Numerous other modifications have been made to the original parkway over the decades. The most obvious change has been the erection of miles of steel guardrails alongside the roadway. For most of its length, opposing traffic lanes were separated by w-beam or box-beam guardrail. Shoulders and bridge abutments were also protected with box-beam, and in some cases, w-beam guardrail. The timber guardrail parapets of the original girder bridges were replaced with double lengths of box-beam guardrail and the wood facing along the girders was removed. On many bridges, such as the Park Avenue Viaduct and Ardsley Road Bridge, steel posts and railings have been added to the top of the bridge parapets. Decorative openings in the bridge parapets have been protected by steel railings as well. Reinforced concrete barriers dividing opposing traffic lanes were added to the Woodland Place Viaduct and the Crane Road Bridge. The Valhalla Bridge was modified to carry only northbound traffic, and a new bridge was built nearby to carry the southbound lanes. The new bridge, constructed of girders, is out of character with the original parkway bridges, with no stone facing and a chain link fence on its walls. Concrete barriers were added to Valhalla Bridge to reinforce its west parapet and to divide the roadway from the sidewalk on the east side of the bridge. The parkway lighting that was so meticulously designed as a rustic feature was systematically replaced by modern steel lighting standards. In 2001, a lone rustic cedar lamppost remained near the Ardsley Road Bridge. A few timber fences remained along the footpath near Butler Woods. Only one original rustic footbridge was still standing, and many of the new bridges featured no rustic details. Grass roots efforts, however, have continued to make improvements in restoring the parkway. In 2002, the Garth Woods Conservancy raised private funds to sponsor the construction of a new rustic locust footbridge at the site of the existing rustic A-frame bridge, below the Ardsley-Popham Bridge on the northern edge of Garth Woods. This bridge followed the design of original footbridge designs, except it used 1" diameter steel bolts at the pin connections.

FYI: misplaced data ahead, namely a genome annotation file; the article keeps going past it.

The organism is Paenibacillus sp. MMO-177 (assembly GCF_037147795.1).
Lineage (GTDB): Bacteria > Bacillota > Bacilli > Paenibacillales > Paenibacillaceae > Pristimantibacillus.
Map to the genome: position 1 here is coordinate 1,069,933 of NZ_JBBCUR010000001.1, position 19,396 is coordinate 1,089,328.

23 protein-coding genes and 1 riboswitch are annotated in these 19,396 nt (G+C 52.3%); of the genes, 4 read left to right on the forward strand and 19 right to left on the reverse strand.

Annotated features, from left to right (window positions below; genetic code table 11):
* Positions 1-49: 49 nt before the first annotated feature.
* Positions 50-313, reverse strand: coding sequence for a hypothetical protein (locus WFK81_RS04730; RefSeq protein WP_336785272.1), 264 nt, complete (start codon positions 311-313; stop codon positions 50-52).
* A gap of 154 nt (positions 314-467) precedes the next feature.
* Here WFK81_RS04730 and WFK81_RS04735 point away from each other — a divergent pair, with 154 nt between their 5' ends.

The parkway’s historic landscape design has also been altered. One of the most notable but subtle alterations had been the loss of visual contact with the Bronx River due to changes in alignment, vegetation, and the addition of various structural barriers that interrupt planned sightlines between the main drive and the river. This transformation was particularly unfortunate given that Merkel had repeatedly emphasized that the river was to be the "dominant motive" in the parkway’s design. By the end of the twentieth century, motorists no longer had an intimate experience with the river throughout most of the drive. Many planned views of the river were blocked by overgrown vegetation. In other cases, such as immediately north of the Hamilton Street Bridge and along the southbound lanes in Garth Woods, the view of the river was obstructed by reinforced concrete safety barriers. One of the most dramatic vistas in the BRPR, the southbound view of the Bronx River and Harney Road Bridge, was almost obscured by concrete barriers and overgrown vegetation. Trees were planted on both banks of the river, both north and south of the Harney Road Bridge, which further obscured the charming view of the river and bridge. Many of the original pathways were also removed. The main parkway path south of White Plains and into Scarsdale was removed with the reconstruction project in 1967 and was not replaced. Bicyclists and walkers used the adjacent local streets to travel between the disconnected parkway paths.